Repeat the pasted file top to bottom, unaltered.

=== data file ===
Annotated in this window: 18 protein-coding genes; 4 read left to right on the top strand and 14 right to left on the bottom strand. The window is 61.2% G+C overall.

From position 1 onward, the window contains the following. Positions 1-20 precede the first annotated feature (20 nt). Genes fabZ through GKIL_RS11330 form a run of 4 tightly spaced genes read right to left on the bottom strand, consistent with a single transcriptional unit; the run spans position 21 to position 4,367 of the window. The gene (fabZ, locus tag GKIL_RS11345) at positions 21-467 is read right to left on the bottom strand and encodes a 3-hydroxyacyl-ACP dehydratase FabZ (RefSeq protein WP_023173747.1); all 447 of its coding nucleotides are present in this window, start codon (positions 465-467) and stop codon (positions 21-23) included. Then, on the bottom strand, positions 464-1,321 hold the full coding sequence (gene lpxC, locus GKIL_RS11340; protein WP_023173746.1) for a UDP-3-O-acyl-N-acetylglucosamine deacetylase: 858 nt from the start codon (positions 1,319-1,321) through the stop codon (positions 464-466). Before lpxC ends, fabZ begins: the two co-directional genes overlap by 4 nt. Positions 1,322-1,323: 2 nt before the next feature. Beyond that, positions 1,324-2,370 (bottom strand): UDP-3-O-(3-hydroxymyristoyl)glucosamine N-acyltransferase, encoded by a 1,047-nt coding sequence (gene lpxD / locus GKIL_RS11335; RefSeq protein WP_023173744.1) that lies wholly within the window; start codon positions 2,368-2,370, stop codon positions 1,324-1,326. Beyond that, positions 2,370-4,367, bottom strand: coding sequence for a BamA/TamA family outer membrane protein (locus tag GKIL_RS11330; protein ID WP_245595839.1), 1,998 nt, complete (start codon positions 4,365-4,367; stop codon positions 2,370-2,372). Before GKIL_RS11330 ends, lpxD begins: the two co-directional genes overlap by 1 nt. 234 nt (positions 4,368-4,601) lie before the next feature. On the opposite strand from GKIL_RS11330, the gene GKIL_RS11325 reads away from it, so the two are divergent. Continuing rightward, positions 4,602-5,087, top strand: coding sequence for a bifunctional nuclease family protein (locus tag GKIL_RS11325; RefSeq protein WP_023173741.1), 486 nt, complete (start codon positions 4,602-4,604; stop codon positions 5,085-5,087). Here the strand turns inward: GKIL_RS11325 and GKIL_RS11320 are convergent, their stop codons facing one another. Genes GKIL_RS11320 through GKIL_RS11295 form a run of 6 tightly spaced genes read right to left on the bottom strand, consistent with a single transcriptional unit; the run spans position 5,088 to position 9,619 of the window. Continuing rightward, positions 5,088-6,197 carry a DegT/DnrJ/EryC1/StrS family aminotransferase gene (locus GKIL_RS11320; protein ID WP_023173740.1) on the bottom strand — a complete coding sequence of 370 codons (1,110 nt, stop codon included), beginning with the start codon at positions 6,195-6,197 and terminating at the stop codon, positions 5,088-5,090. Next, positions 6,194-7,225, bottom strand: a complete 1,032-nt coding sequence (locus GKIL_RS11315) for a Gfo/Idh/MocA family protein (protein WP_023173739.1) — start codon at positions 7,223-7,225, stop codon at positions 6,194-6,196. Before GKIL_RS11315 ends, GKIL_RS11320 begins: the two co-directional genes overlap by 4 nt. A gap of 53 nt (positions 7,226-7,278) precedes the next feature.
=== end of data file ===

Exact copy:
Annotated in this window: 18 protein-coding genes; 4 read left to right on the top strand and 14 right to left on the bottom strand. The window is 61.2% G+C overall.

From position 1 onward, the window contains the following. Positions 1-20 precede the first annotated feature (20 nt). Genes fabZ through GKIL_RS11330 form a run of 4 tightly spaced genes read right to left on the bottom strand, consistent with a single transcriptional unit; the run spans position 21 to position 4,367 of the window. The gene (fabZ, locus tag GKIL_RS11345) at positions 21-467 is read right to left on the bottom strand and encodes a 3-hydroxyacyl-ACP dehydratase FabZ (RefSeq protein WP_023173747.1); all 447 of its coding nucleotides are present in this window, start codon (positions 465-467) and stop codon (positions 21-23) included. Then, on the bottom strand, positions 464-1,321 hold the full coding sequence (gene lpxC, locus GKIL_RS11340; protein WP_023173746.1) for a UDP-3-O-acyl-N-acetylglucosamine deacetylase: 858 nt from the start codon (positions 1,319-1,321) through the stop codon (positions 464-466). Before lpxC ends, fabZ begins: the two co-directional genes overlap by 4 nt. Positions 1,322-1,323: 2 nt before the next feature. Beyond that, positions 1,324-2,370 (bottom strand): UDP-3-O-(3-hydroxymyristoyl)glucosamine N-acyltransferase, encoded by a 1,047-nt coding sequence (gene lpxD / locus GKIL_RS11335; RefSeq protein WP_023173744.1) that lies wholly within the window; start codon positions 2,368-2,370, stop codon positions 1,324-1,326. Beyond that, positions 2,370-4,367, bottom strand: coding sequence for a BamA/TamA family outer membrane protein (locus tag GKIL_RS11330; protein ID WP_245595839.1), 1,998 nt, complete (start codon positions 4,365-4,367; stop codon positions 2,370-2,372). Before GKIL_RS11330 ends, lpxD begins: the two co-directional genes overlap by 1 nt. 234 nt (positions 4,368-4,601) lie before the next feature. On the opposite strand from GKIL_RS11330, the gene GKIL_RS11325 reads away from it, so the two are divergent. Continuing rightward, positions 4,602-5,087, top strand: coding sequence for a bifunctional nuclease family protein (locus tag GKIL_RS11325; RefSeq protein WP_023173741.1), 486 nt, complete (start codon positions 4,602-4,604; stop codon positions 5,085-5,087). Here the strand turns inward: GKIL_RS11325 and GKIL_RS11320 are convergent, their stop codons facing one another. Genes GKIL_RS11320 through GKIL_RS11295 form a run of 6 tightly spaced genes read right to left on the bottom strand, consistent with a single transcriptional unit; the run spans position 5,088 to position 9,619 of the window. Continuing rightward, positions 5,088-6,197 carry a DegT/DnrJ/EryC1/StrS family aminotransferase gene (locus GKIL_RS11320; protein ID WP_023173740.1) on the bottom strand — a complete coding sequence of 370 codons (1,110 nt, stop codon included), beginning with the start codon at positions 6,195-6,197 and terminating at the stop codon, positions 5,088-5,090. Next, positions 6,194-7,225, bottom strand: a complete 1,032-nt coding sequence (locus GKIL_RS11315) for a Gfo/Idh/MocA family protein (protein WP_023173739.1) — start codon at positions 7,223-7,225, stop codon at positions 6,194-6,196. Before GKIL_RS11315 ends, GKIL_RS11320 begins: the two co-directional genes overlap by 4 nt. A gap of 53 nt (positions 7,226-7,278) precedes the next feature.